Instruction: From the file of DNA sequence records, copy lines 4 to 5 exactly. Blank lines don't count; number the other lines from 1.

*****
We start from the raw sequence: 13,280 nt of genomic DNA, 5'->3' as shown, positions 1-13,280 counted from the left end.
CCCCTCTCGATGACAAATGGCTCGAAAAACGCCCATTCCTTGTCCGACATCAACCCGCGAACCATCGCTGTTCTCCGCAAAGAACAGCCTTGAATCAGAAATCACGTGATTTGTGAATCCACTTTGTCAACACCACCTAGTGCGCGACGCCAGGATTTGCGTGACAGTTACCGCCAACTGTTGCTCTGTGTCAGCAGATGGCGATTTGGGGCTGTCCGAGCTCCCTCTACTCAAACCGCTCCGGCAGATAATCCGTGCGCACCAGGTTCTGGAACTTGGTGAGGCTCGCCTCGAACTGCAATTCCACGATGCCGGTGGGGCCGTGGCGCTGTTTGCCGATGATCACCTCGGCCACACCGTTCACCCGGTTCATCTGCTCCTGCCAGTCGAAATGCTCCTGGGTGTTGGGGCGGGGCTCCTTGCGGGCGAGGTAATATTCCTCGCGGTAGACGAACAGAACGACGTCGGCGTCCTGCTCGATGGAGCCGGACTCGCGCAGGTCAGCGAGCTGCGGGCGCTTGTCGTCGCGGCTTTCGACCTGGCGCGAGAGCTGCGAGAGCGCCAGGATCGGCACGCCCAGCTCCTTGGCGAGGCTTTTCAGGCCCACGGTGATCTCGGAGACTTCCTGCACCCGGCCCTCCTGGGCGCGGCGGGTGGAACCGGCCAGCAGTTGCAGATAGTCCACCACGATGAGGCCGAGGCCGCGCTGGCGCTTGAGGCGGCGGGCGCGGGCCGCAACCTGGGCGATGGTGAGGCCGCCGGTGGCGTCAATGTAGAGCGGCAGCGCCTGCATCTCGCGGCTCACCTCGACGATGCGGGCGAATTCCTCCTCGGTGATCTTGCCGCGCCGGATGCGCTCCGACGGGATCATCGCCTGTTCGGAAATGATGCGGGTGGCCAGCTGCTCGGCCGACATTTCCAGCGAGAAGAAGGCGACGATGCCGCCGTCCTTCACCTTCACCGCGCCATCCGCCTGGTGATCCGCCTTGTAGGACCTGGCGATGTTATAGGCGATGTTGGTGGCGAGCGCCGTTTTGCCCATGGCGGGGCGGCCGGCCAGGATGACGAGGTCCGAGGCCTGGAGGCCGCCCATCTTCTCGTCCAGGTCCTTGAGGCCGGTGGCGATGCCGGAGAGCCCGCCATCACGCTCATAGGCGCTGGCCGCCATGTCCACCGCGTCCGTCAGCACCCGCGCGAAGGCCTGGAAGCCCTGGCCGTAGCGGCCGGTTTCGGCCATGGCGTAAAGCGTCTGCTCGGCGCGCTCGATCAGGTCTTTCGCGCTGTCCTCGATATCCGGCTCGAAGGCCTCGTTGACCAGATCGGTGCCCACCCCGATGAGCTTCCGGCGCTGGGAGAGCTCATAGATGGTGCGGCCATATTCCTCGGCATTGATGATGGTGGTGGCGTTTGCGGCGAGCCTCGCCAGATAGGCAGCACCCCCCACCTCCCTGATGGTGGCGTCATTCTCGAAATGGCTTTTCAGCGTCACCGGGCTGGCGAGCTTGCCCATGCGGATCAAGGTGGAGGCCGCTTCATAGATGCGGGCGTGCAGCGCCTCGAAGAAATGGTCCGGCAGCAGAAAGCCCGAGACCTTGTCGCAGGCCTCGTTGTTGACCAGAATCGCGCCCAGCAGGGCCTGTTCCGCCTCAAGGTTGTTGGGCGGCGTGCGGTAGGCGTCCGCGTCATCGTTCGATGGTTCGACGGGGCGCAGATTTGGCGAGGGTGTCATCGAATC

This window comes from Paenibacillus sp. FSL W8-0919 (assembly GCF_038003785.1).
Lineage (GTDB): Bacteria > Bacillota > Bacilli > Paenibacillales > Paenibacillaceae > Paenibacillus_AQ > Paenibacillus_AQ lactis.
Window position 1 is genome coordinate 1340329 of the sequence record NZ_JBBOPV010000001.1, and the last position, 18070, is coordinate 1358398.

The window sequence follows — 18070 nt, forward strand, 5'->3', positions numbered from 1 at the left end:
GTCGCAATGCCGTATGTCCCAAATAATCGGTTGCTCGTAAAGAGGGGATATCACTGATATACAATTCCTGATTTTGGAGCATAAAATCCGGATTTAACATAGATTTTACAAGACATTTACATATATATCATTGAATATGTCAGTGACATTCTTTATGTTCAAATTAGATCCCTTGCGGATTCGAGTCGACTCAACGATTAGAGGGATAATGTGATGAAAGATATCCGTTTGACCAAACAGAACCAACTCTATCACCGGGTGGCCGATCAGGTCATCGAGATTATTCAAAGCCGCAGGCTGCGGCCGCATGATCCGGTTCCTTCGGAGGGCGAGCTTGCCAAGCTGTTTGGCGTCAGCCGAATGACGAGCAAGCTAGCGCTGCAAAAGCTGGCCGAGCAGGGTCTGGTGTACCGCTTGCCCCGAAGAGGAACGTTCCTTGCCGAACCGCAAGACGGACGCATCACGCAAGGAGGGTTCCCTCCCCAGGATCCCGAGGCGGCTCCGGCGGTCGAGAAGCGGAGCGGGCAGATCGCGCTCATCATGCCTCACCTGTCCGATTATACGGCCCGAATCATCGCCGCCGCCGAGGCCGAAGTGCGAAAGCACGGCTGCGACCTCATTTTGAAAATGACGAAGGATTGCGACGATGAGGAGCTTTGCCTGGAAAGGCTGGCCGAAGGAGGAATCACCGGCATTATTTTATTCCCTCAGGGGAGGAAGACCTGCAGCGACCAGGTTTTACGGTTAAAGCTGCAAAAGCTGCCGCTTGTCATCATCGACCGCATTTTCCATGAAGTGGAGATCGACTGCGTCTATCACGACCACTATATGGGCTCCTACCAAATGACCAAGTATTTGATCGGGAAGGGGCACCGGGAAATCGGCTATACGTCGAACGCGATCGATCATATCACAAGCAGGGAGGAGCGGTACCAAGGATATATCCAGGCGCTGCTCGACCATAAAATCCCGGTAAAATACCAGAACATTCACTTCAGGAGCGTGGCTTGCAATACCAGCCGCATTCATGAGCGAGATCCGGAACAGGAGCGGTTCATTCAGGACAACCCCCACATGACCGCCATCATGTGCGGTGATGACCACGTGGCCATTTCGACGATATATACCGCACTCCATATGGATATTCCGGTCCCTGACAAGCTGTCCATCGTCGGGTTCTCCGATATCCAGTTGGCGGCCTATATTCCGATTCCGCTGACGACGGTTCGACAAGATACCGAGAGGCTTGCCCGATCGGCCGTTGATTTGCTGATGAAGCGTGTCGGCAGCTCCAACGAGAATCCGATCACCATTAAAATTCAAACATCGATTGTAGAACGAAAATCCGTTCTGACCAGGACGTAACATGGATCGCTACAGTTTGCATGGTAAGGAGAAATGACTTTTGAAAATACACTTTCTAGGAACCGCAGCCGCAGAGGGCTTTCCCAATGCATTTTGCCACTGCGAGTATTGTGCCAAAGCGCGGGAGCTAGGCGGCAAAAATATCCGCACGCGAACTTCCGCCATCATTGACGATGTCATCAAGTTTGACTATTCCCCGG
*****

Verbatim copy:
Lineage (GTDB): Bacteria > Bacillota > Bacilli > Paenibacillales > Paenibacillaceae > Paenibacillus_AQ > Paenibacillus_AQ lactis.
Window position 1 is genome coordinate 1340329 of the sequence record NZ_JBBOPV010000001.1, and the last position, 18070, is coordinate 1358398.